Behind Retailer Jeronimo Martins’s Ascent Is an Unassuming Woman

Ana Luisa Virginia
Jeronimo Martins SGPS SA's Ana Luisa Virginia. Source: Jeronimo Martins SGPS SA via Bloomberg

It’s easy to overlook Ana Luisa Virginia in the sea of Jeronimo Martins SGPS SA’s almost 87,000 employees. She’s about five feet tall, and her unassuming demeanor can be mistaken for timidity.

It’s not.

For more than two decades, she has risen through the ranks at the retailer on the back of her experience in mergers and acquisitions and her ability to coordinate teams. Thanks in part to her, the tiny Lisbon store that opened in 1792 selling corn and wine and that went through a painful turnaround at the start of this century, is now among the biggest supermarket operators in Portugal and Poland. As Chief Executive Officer Pedro Soares dos Santos’s chief of staff, Virginia ensures that everyone marches to the company’s drumbeat.

“She was indispensable in the team that designed the turnaround of the company,” said Luis Palha da Silva, who joined Jeronimo Martins as chief financial officer in 2001 and served as CEO from 2004 to 2010. “She’s without a doubt one of the persons with the highest technical, professional and human skills at the company.”

With Soares dos Santos devoted to merchandising at the company’s almost 3,500 stores in Portugal, Poland and Colombia based on what most shoppers want, Virginia’s advice has become crucial -- especially since most of their customers are women. While 77 percent of Jeronimo Martins’s employees are female, according to its website, only one woman sits on the company’s 11-member board, and it has never had a female CEO.

Grandparents’ Store

“I would say that about 80 percent of the clients in our supermarkets in Portugal are women,” said Virginia, who is married with two daughters and enjoys cooking for friends on weekends. “I like to think that more than leading, I’m quite good at coordinating teams.”

The 44-year-old’s brush with Portugal’s retail industry began as a child when she worked at her grandparents’ grocery store in Lisbon during her summer holidays.

“After I graduated from university I was interviewed by an auditing company and the person who I spoke to asked me to do an interview for a position at Jeronimo Martins,” she said.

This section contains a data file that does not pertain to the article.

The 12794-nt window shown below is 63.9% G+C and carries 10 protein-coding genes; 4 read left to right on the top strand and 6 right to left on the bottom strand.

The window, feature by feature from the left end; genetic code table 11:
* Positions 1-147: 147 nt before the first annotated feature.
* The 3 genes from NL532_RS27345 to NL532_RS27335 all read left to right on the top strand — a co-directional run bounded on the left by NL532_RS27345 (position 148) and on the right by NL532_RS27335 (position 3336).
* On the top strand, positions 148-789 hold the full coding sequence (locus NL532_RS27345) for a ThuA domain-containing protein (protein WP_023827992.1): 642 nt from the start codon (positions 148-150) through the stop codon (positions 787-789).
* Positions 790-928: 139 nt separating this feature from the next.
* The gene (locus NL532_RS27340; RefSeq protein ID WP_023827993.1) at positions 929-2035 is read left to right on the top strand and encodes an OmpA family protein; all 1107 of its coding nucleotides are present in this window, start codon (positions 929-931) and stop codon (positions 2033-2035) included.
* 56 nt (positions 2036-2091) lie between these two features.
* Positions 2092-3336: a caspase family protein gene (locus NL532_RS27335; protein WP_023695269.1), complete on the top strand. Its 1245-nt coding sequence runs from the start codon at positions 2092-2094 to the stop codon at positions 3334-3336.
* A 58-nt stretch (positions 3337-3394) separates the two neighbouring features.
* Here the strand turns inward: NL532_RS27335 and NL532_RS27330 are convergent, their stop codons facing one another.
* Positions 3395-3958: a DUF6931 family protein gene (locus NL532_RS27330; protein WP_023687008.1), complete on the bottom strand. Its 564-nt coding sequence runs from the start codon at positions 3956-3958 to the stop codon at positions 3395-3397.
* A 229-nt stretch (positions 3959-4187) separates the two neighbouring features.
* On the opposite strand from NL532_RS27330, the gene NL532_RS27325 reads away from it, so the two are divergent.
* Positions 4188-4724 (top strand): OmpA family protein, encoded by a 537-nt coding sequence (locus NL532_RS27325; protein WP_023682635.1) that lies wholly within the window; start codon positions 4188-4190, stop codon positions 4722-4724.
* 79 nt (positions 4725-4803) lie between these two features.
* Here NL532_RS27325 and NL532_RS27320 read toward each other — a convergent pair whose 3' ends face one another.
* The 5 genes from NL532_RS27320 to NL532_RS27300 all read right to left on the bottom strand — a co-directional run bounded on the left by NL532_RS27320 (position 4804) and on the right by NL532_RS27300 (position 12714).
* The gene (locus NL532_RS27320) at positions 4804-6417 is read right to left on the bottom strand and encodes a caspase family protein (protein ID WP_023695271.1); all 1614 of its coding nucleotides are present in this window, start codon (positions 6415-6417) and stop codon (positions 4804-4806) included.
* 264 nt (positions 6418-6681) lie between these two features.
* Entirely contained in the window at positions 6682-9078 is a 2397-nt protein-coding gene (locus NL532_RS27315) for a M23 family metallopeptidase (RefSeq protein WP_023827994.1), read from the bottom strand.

Virginia started off as a treasurer for Feira Nova hypermarkets, a Jeronimo Martins unit.

As Jeronimo Martins expanded to Poland, the U.K. and Brazil, she became responsible for the financial planning division. She was involved in most foreign acquisitions, teaching corporate finance at a university in Lisbon during her free time.

Turnaround Period

In 2001, when Jeronimo Martins posted a loss after running into trouble in Brazil and amassing too much debt, she was part of the turnaround team.

“She’s certainly one of the group’s most complete and committed top managers, balancing strong technical and soft skills,” CEO Soares dos Santos said in an e-mailed statement, adding that he admires her “positive attitude.”

In the years that followed, she helped cut debt, sell assets in Portugal, sports retailer Lillywhites in the U.K. and the Se supermarkets in Brazil.

“I was probably the most visible person doing this because I had to go to the different countries and negotiate the sale of these assets,” Virginia said.

She worked closely with Soares dos Santos, who was then chief operating officer for the food-distribution business and whose family holds 56 percent of the company.

Survived Storm

Their work paid off.

Jeronimo Martins last year reached a record 12.7 billion euros in sales. While some competitors like Tesco Plc struggle with deflation and falling sales in Poland, Jeronimo Martins raised revenue by 11.2 percent there in the first quarter, revamping existing hard-discount stores in towns and suburbs and adding smaller Biedronka stores in the city centers.

“They survived the storm,” said Marek Czachor, an analyst at Erste Securities Polska in Warsaw. “If you look at other retailers in Poland, they’re all doing worse than Jeronimo Martins.”

The Portuguese company’s market value has soared, rising nine-fold since 2001 to 7.8 billion euros.

In November, Virginia -- who like Soares dos Santos sits on the 16th floor of the company headquarters in Lisbon -- began representing the CEO in investor meetings. Since then, the stock has risen 75 percent to close at 12.41 euros on Thursday.

New Markets

“I’m constantly calling people to request information and make sure they’re in tune with the CEO’s thinking,” said Virginia.

The retailer plans to invest as much as 550 million euros this year to expand.

“Virginia definitely knows where the company is headed,” said Czachor, who participated in an earnings call with her in April. “She knows all the details about the company and that’s helpful for our job.”

Asked if she considers herself a potential CEO candidate down the road, Virginia says, “no, I do not.”

As for Jeronimo Martins, Virginia says, “It’s no secret the company will continue to look for new markets. I don’t know if this will happen in five or ten years but I’m sure the group will be looking to grow elsewhere.”

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